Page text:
MEMO: What's Next? The Spending Debate after the Debt Ceiling
TO: Interested Parties
FROM: Gretchen Hamel, Executive Director, Public Notice
DATE: August 3, 2011
RE: What’s Next? The Spending Debate Post-Debt Ceiling Debate
Americans watched with bated breath this past weekend as Federal lawmakers debated, and finally passed, a plan to increase the statutory debt limit and cut the budget deficit.
What’s In The Final Plan?
House and Senate must vote on a balanced budget amendment (BBA) by the end of 2011.
Creates spending caps for discretionary spending for the next ten years, starting in FY 2012, which begins on October 1, 2011. The Congressional Budget Office estimates this will save $917 billion in the next 10 years.
Raises the debt ceiling by as much as $2.4 trillion in two phases:
The President may request an immediate $400 billion debt ceiling increase. Another $500 billion increase would take effect so long as Congress does not pass a resolution of disapproval. A resolution of disapproval could be vetoed by the President.
The President may request up to another $1.5 trillion increase if a special Joint Committee cuts spending by an amount greater than the requested increase, or if the House and Senate send a BBA to the states.
If the Joint Committee’s proposal does not become law or if a BBA is not sent to the states for ratification, automatic, across-the-board spending cuts take effect, although some entitlements, such as Social Security, are protected from these across-the-board cuts
Now That The Debt-Ceiling Crisis Is Over, Washington Can Enjoy The August Recess, Right?
Wrong – the country still faces a spending crisis of epic proportions. Overspending was the driving force behind this debate and Congress was in this predicament precisely because it had failed to exercise restraint during past budget cycles. The simple truth is while this compromise makes some spending cuts, and caps spending going forward, it’s hardly the solution to our deficit and debt problems. Senator Lindsey Graham explained on ABC’s “This Week” on July 31, that the debt ceiling deal, which was in the final stages of development, would stanch the flow of red ink from Washington, but not end it. He said, “We’re no longer running toward oblivion. We’re walking toward it. And now we need to stop and turn around, go back the other way.” In an editorial on August 2, The Washington Post stated things succinctly, “The political crisis may be averted for the moment. The fiscal crisis continues.”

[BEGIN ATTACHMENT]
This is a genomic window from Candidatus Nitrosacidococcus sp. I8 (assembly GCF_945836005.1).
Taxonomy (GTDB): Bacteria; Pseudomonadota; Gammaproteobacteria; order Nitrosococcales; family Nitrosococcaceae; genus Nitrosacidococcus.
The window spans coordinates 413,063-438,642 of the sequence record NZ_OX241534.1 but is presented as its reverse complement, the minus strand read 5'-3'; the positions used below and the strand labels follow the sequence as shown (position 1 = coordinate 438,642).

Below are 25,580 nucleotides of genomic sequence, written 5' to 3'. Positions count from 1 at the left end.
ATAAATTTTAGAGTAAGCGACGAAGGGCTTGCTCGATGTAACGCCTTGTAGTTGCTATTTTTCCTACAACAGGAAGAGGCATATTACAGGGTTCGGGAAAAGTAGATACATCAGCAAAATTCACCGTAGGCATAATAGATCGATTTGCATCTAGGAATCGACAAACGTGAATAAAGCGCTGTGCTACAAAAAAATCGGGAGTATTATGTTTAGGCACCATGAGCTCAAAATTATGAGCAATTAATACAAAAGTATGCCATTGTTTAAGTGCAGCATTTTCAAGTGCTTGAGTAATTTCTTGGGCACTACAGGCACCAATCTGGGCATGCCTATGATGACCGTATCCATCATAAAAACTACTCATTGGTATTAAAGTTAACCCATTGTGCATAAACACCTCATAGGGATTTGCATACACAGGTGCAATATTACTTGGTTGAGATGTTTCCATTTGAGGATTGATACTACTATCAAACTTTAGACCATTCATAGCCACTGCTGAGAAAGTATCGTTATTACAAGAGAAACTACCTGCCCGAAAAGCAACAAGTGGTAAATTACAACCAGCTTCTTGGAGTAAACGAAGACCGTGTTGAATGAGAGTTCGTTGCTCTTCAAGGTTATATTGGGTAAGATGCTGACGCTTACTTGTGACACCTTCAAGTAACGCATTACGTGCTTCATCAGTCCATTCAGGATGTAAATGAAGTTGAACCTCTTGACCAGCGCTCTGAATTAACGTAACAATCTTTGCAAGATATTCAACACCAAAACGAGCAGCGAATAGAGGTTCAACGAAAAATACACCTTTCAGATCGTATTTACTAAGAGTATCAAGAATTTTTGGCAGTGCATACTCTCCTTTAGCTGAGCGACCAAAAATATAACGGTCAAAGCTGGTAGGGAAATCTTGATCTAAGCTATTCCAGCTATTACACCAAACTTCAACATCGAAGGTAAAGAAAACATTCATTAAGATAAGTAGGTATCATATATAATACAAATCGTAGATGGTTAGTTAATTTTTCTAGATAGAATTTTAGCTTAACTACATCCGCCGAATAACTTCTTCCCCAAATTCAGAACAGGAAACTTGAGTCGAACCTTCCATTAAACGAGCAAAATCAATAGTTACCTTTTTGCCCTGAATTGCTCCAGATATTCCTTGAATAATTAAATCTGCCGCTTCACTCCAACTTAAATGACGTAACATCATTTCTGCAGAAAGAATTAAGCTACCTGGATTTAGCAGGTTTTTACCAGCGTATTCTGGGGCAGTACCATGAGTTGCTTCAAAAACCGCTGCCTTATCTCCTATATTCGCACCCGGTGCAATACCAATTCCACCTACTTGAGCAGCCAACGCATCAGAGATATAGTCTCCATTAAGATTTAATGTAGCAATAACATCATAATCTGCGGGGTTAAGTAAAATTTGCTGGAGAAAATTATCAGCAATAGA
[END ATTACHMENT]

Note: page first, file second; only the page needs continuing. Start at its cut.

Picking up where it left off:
In fact, the rating agencies that have threatened to downgrade the U.S. debt rating said their concern was much more about the fiscal trajectory of the nation than the actual increase in the debt ceiling. In July, Moody’s Investors Service warned, “If the debt limit is raised again and a default avoided, the AAA rating would likely be confirmed … However, the outlook assigned at that time to the government bond rating would very likely be changed to negative at the conclusion of the review unless substantial and credible agreement is achieved on a budget that includes long-term deficit reduction.”
And just yesterday, Moody’s confirmed that the U.S. would keep its AAA rating while their outlook on U.S. debt was lowered to negative saying, “Should the new mechanism put in place by the Budget Control Act prove ineffective, this could affect the rating negatively.”
According to the nonpartisan Congressional Budget Office, this deal cuts up to $2.117 trillion in spending over the next 10 years, but the U.S. faces a cumulative budget deficit of nearly $8 trillion over the next 10 years. The Budget Control Act is a good start, but still leaves the Federal government with a gaping hole to fill, not to mention the $14.3 trillion in cumulative debt, which according to the International Monetary Fund, stands at almost 100 percent of the entire U.S. economy.
This debate focused the public on the enormity of these numbers, and our problem. That’s why, instead of thinking of this bill as a conclusion to the budget debate, we need to think of it as an introduction. It was a helpful – if dramatic – education into the serious consequences of our fiscal crisis. This means voters will be listening with a keen interest to the other spending debates in the near future. Each presents another opportunity for Congress to hold itself accountable to the public it serves and to exercise the restraint that has eluded it so often in the past.